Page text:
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Report: Suffolk, LI towns continue to show 'fiscal stress'

New York State Comptroller Thomas DiNapoli at the

New York State Comptroller Thomas DiNapoli at the New York State Financial Control Board Meeting in Manhattan on Tuesday, July 29, 2014. Photo Credit: Bryan Smith

Suffolk County has slightly improved its finances but is still under "moderate fiscal stress," according to a report released Thursday by state Comptroller Thomas DiNapoli.

The report, which comes after DiNapoli's office reviewed financial records for the state's more than 1,000 local governments, also lists Glen Cove, the Village of Islandia, and the towns of Hempstead and Oyster Bay among the 35 municipalities throughout the state facing some level of fiscal stress.

"Long Island's got some significant municipalities having some of these issues," DiNapoli said about the local governments grappling with issues such as high fixed costs and relying on short-term debt to fund operating expenses.

DiNapoli said the report points out that "local governments are still going through a very difficult time."

Municipalities were evaluated based on their 2013 financial figures, and those with a rating higher than 45 percent were deemed to be under fiscal stress.

Suffolk, which received a 60.8 percent rating, was listed as being under "moderate fiscal stress" -- an upgrade from last year's rating of 73.8 percent and "significant fiscal stress" rating,

DiNapoli attributes Suffolk's improvement to the county reducing its operating deficit and improving its cash flow. The county is facing a $170.3 million deficit through 2015, but that figure loomed at more than $500 million in 2012.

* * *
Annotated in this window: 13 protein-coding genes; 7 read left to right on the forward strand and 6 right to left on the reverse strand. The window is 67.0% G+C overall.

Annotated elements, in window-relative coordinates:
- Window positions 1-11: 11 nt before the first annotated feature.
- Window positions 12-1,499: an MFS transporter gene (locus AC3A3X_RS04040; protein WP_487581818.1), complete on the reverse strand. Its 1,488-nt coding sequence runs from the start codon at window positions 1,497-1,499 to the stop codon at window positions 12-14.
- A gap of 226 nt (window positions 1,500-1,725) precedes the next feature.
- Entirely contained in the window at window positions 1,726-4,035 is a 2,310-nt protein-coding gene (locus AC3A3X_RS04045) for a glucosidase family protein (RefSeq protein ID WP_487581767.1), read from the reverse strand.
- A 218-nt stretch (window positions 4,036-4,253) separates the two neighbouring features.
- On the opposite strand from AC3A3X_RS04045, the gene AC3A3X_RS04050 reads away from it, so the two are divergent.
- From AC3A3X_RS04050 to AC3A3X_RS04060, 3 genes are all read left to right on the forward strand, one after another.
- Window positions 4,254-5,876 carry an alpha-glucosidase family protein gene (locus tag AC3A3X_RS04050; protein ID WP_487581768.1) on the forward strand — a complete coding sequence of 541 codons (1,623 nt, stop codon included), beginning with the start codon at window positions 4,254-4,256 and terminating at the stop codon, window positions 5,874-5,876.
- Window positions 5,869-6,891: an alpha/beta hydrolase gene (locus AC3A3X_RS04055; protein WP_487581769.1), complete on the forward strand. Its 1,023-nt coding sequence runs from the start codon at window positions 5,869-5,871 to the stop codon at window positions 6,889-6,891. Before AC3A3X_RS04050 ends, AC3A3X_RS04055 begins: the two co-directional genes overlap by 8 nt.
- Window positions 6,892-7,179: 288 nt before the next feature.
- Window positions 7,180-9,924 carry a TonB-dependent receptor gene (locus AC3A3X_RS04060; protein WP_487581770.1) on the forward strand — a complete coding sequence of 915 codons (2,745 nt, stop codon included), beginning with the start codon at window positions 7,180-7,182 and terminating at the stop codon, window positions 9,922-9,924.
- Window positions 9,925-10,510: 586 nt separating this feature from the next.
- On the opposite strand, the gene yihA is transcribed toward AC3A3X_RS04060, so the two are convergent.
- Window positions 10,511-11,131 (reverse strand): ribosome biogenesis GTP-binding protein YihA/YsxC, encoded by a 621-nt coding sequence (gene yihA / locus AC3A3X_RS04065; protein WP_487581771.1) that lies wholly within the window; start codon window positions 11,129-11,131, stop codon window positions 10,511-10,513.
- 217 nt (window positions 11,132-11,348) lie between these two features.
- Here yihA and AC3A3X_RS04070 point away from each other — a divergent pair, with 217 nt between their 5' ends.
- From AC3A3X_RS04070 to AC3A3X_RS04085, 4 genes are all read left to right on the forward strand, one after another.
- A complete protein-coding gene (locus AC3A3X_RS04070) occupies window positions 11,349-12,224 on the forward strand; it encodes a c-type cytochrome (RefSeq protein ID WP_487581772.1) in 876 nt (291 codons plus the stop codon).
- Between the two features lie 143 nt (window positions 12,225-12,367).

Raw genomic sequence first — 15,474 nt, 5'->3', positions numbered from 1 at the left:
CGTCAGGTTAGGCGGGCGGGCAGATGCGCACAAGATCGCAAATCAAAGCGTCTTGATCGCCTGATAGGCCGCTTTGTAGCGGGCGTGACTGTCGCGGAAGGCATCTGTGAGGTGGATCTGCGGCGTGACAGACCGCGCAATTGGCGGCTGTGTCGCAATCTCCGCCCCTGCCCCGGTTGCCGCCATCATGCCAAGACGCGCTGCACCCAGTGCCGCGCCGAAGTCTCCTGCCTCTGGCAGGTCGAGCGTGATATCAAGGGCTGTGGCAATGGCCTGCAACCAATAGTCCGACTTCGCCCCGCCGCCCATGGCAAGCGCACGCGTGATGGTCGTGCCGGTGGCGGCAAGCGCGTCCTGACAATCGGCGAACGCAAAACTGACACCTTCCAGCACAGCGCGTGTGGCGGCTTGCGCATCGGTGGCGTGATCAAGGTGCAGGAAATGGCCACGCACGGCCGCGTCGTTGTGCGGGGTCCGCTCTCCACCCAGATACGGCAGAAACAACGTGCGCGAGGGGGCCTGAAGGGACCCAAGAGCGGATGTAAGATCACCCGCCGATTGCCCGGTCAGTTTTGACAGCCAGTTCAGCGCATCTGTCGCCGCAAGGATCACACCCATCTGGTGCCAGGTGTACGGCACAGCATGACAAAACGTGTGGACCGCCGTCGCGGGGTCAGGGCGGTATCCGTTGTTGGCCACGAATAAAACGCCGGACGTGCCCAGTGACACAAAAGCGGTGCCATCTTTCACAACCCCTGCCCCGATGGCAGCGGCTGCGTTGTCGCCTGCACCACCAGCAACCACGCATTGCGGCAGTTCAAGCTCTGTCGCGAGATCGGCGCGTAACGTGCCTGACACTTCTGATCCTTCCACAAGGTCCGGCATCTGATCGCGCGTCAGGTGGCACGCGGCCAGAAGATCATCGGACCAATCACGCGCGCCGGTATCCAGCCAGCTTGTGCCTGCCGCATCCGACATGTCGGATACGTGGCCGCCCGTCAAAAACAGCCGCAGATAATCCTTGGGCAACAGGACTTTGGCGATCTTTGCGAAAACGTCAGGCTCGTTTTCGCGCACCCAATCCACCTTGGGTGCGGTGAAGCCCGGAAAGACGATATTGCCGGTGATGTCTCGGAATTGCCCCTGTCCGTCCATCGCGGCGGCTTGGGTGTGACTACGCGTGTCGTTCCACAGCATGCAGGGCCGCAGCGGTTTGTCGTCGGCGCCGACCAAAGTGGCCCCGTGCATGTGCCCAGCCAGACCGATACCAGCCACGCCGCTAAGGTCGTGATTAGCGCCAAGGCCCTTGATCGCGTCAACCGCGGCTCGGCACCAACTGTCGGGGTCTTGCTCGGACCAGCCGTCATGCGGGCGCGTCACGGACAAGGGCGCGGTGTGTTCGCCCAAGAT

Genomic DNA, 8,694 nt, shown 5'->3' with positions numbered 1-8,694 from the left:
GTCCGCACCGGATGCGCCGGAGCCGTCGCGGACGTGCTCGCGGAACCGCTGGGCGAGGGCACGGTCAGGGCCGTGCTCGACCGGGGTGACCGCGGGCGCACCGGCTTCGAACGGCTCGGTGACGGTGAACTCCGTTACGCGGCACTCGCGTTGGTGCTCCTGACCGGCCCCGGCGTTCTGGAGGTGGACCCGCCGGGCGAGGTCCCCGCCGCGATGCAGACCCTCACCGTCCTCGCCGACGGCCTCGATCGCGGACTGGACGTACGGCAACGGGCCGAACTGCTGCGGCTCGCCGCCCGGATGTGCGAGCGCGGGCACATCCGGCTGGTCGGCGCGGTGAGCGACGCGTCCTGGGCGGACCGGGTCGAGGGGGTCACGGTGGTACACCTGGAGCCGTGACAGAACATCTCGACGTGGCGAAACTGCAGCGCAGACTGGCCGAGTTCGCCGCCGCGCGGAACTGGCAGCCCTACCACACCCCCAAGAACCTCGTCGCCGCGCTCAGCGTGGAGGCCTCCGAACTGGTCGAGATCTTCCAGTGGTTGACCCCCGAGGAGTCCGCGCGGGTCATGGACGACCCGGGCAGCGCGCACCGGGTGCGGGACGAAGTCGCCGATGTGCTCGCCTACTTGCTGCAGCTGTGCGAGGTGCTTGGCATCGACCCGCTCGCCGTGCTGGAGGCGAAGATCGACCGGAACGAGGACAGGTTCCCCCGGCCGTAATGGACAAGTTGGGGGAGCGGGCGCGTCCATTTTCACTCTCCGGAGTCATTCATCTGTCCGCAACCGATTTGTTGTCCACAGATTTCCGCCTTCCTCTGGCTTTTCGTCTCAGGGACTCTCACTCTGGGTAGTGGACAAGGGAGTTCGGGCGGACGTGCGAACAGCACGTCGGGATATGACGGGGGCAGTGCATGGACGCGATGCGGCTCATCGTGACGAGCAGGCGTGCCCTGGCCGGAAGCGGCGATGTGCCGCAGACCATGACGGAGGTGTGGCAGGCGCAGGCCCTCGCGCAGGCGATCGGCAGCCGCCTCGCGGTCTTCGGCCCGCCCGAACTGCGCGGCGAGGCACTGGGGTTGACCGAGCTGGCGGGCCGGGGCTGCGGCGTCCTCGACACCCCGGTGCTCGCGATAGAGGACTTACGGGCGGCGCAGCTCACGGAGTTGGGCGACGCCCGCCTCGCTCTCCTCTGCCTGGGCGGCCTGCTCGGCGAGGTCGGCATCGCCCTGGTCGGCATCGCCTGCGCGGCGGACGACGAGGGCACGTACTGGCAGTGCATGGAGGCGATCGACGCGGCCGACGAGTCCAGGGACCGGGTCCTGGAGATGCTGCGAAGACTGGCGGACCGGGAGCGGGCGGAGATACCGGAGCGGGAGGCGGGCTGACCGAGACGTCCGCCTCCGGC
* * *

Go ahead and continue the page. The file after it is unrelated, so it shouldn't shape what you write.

"The change in designation . . . reflects the hard choices we have made," Suffolk County Executive Steve Bellone said in a statement.

Bellone recently proposed a $2.88 billion budget for 2015 that increases spending by $89.9 million.

Suffolk Comptroller Joseph Sawicki said DiNapoli's revised assessment is "an indication that the county is making good progress in restoring fiscal balance. We will be issuing $54 million general obligation bonds Oct. 7 and this will be welcome news to investors."

Nassau, which last year was listed as being under "moderate fiscal stress," did not submit its financial records in time to be assessed for this report, DiNapoli said.

Jostyn Hernandez, spokesman for Nassau Comptroller George Maragos, said the records were delayed because the county's auditing firm had to reaudit county finances last month after Maragos' office uncovered $322,000 in fraudulent billing from a Bay Shore contractor hired to repair and maintain county vehicles.

The Town of Hempstead, which was not on the list last year, was listed as being under "moderate fiscal stress" this year with a 55.8 percent rating.DiNapoli said the two main factors leading to Hempstead's designation included issues with its "cash flow" and "liquidity."

Hempstead spokesman Mike Deery said the town was in a "solid financial state," adding it recently received bond ratings that were one grade below the top rating from Moody's Investor Services and Standard & Poor's.

The Town of Oyster Bay improved its score from 62.5 percent last year to 54.2 percent and is now described as being "susceptible to fiscal stress" -- an upgrade from last year's "moderate fiscal stress" rating. "I believe the report is indicating we're heading in the right direction, but we're not out of the woods yet," said Oyster Bay Town Comptroller Robert McEvoy.

Glen Cove was listed as being under "moderate fiscal stress" for the second consecutive year, receiving a rating of 61.7 percent.

Glen Cove Mayor Reginald Spinello, who took office this year, said the results reflected past short-term borrowing under the previous administration.

Islandia, with a 65.8 percent rating, was listed as being under "significant fiscal stress." Village attorney Joseph Prokop rebuffed the rating, saying, "We don't necessarily think it's appropriate."


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